Friday, August 19, 2016

Fabric - custom printing

Pin It Hello there, Stacy here, and I thought I could address a few things about custom fabric printing.

The first thing you need to know is that you will never, ever, ever find "a deal" with custom fabric printing.  Even when they run that once-in-a-blue-moon sale, it is still more than a yard of fabric at Joann's - at full price.

That being said, it is a great way to make your clothes unique, and even have your child help you design a fabric.

In designing fabric, you need to know how to do a basic repeat, so it will seamlessly run together.  Heather Ross has a book that details pattern designs, though I haven't read it.  I figured out how to do it through some online tutorials and playing with designs in Photoshop.

Which is the other thing, you need a design program.  I use Photoshop, but I imagine you can use Illustrator, or any other program where you can have layers and can move around shapes individually.

Now then, once you have a pattern, there are a few options for printing.  In the U.S.A., there are a few commercial printers that will print small runs of fabric, with just swatches and fat quarters up to yardage.  They have many different types of fabrics, too.  The two that I have used are Spoonflower and MyFabricDesigns.

In sewing for my tween, I know that she likes soft knits.  She prefers to wear things I make in those fabrics, and not something like quilting cotton.

Dress from my design in Modern Jersey from Spoonflower - pattern is the Saige dress from The Simple Life Pattern Company


One thing I have found with both Spoonflower and MyFabricDesigns is that they have a hard time printing a non-faded looking black on a natural fiber base.  That means a cotton knit with a black background will look like you have washed it 20 times already.   If you want an all poly base, then you are good to go.  They can usually print a decent black on those, so for Spoonflower I like the Modern Jersey option.  It is a soft, drapey knit that can take a black.

The sleeves here are Modern Jersey - good saturated colors.  Top is the Star top from Blaverry.

This shows the faded blacks on cotton bases at Spoonflower and MyFabricDesigns

I have also found that you won't necessarily end up with a yard of fabric.  In printing, the fabric stretches.  You would think that they would know this, but I have been shorted inches of fabric before even getting to the shrinkage from washing it.  MyFabricDesigns was worse than Spoonflower on this, and when I contacted customer service they said they would look into it and then *crickets*.  So, yeah, not a fan of them right now.

You can order a swatch book, and see the quality of the fabric, too.  That might help in choosing what base you would like to print your design on.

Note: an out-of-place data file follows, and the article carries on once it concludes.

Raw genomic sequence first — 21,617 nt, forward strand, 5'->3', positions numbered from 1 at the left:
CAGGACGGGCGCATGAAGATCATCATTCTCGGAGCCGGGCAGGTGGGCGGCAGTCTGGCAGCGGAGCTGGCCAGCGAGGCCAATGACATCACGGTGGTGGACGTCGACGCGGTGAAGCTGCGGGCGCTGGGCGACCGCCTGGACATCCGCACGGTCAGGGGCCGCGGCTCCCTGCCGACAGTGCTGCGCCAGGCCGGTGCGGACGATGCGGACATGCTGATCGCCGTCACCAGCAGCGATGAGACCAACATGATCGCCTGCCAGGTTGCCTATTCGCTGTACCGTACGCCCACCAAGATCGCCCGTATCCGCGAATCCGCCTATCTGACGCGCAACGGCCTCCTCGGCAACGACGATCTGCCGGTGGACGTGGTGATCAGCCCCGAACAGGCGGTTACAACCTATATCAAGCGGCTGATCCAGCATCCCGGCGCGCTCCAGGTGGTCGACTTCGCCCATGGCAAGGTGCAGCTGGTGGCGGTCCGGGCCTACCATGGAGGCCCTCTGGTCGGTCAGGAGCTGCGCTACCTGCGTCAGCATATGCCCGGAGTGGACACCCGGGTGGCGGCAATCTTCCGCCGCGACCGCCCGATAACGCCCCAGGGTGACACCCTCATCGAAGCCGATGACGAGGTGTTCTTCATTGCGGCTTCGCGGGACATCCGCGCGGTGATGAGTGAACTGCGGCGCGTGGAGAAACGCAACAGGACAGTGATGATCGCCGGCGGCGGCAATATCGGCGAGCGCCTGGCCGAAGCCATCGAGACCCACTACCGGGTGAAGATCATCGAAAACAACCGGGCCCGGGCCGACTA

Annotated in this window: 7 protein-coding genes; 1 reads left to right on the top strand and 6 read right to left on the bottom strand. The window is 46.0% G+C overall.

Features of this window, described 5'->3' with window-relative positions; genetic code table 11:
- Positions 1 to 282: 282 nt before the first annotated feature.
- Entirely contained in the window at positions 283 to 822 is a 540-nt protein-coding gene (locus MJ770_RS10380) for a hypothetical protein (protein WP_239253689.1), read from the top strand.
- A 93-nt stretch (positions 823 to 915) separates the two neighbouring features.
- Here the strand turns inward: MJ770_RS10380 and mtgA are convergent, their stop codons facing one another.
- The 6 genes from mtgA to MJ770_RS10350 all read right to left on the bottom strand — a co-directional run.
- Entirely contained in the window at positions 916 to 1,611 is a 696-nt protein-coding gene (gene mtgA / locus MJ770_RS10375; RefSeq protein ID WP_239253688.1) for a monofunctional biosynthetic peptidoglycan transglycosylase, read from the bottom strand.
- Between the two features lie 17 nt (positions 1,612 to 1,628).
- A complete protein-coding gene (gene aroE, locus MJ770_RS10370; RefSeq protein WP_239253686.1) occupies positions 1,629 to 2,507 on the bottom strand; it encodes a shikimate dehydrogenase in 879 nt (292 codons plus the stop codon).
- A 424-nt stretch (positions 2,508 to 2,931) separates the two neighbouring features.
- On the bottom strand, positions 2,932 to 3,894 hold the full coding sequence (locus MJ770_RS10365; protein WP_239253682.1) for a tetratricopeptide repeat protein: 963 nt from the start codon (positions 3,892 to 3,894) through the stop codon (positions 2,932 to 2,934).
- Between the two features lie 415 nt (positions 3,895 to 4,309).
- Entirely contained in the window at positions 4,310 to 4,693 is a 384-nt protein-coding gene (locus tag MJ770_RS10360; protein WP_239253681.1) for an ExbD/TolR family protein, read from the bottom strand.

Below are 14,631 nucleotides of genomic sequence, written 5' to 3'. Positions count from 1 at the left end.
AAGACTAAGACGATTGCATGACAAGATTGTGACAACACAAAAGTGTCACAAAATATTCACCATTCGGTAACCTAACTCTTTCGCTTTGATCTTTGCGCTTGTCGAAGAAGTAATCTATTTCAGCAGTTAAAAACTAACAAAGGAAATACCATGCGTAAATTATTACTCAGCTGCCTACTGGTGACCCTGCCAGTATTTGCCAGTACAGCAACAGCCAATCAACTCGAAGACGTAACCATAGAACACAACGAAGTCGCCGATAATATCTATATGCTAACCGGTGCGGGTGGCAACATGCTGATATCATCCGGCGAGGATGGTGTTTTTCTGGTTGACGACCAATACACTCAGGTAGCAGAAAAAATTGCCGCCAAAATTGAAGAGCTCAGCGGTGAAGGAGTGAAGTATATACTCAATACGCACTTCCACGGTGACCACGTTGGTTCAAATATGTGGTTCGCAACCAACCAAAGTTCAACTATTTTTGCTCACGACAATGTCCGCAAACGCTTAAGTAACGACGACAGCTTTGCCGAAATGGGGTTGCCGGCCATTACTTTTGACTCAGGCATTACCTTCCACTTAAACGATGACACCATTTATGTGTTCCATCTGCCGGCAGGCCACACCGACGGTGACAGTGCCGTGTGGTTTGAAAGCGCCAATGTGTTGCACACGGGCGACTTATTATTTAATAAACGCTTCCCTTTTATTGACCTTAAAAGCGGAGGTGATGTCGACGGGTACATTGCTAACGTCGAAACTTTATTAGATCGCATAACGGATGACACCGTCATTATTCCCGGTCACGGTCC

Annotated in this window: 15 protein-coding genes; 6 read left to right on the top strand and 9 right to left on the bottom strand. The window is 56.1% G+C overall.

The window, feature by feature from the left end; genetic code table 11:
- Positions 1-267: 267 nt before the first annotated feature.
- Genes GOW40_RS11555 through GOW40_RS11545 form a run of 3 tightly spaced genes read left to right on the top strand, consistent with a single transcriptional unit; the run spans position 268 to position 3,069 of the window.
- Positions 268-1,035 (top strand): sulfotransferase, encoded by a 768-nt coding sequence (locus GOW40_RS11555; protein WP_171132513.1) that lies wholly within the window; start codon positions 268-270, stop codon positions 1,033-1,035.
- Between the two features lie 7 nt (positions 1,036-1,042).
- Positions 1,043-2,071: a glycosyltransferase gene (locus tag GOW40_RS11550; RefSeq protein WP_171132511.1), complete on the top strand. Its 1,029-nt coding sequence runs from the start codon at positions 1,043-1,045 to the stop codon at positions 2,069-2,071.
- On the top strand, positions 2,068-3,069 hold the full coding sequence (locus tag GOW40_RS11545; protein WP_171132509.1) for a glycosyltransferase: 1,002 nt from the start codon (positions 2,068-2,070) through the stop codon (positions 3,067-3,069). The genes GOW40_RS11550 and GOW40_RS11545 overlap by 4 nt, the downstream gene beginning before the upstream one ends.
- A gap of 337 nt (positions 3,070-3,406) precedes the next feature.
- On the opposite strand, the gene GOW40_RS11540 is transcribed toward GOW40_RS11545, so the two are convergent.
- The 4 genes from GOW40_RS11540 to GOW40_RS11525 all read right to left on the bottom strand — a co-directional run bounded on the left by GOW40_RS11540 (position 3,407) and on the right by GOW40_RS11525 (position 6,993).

Many are now offering a lycra that can be used for exercise leggings.  I have some of that, but haven't made it up yet.  It is more expensive, but a good quality from Spoonflower.

These are all poly based fabrics - left to right - Sport lycra, Performance Knit, Modern Jersey - they look better in person - this was taken on my phone.


If you are on Facebook, there are several custom fabric groups, where many of them get their fabric printed in China.  I have gotten the name of a supplier there, but have yet to pull the trigger on that.  It is a bit of a risk with going international.  If you decide to buy from a custom fabric group, there is also a bit of a risk.  Several in the last year have gone under, and Paypal protection has been the only way everyone did not lose all their money.  If you do layaway, though, no protection.

So!  What to do?

Well, I have followed some of the custom groups, and if they don't have delays and seem to get the fabric out right after getting it in, that is a good sign.  You can definitely tell the ones that are more organized and seem to understand how to run a business.  If there are any warning signs, just stay away.  Here are a few I follow that have seemed to steer clear of the drama (there is a lot of drama in the custom fabric world):

  • Zenith and Quasar - they have STEM type of fabrics.  I have a "Fly Like A Girl" panel with Amelia Earnhardt that I have to make up into something for my daugther.  It's on the list.  Right now they have "Vote Like A Girl" pre-sale with Suffragettes on them.  I need to figure out what I want from that run!
  • Sugar Ink - They tend to have some pop culture and fun prints that are relevant.  I like the gamer prints they have had, but I also got a Le Petit Prince panel and print that I have no idea what to make with it, but my high school French teacher would have died for it. ;)
  • Affordable Fabrics - Don't let the name fool's the same price as the others.  I got some Deadpool and Harry Potter fabric here.  Nice quality and good customer service.
  • Star Dust and Moon Beam Fabric - I have a pre-order here for some music note fabric for my violin and violist.  We'll see how it all works out with this one, but they seem fairly good so far.

You can first order retail from a host and see the type of fabric, and if you think it is worth the price.  Pre-orders are how they all basically run, and you might not get retail unless you stalk their page right after they put it up.  I have mostly purchased retail after getting burned by one host.

This is a shirt I made from the Sugar Ink custom fabric group.  It is from the Fallout video game and perfect for a tween boy.  A lot of these groups have busy prints.  Use these sparingly, as they can make them look like pj's on older boys. The panels are definitely the way to go.  I have another few shirts to make for my son out of panels.  The pattern here is a modified Ottobre pattern. 

So there you have it!  Hope this was helpful in navigating the custom knit world.

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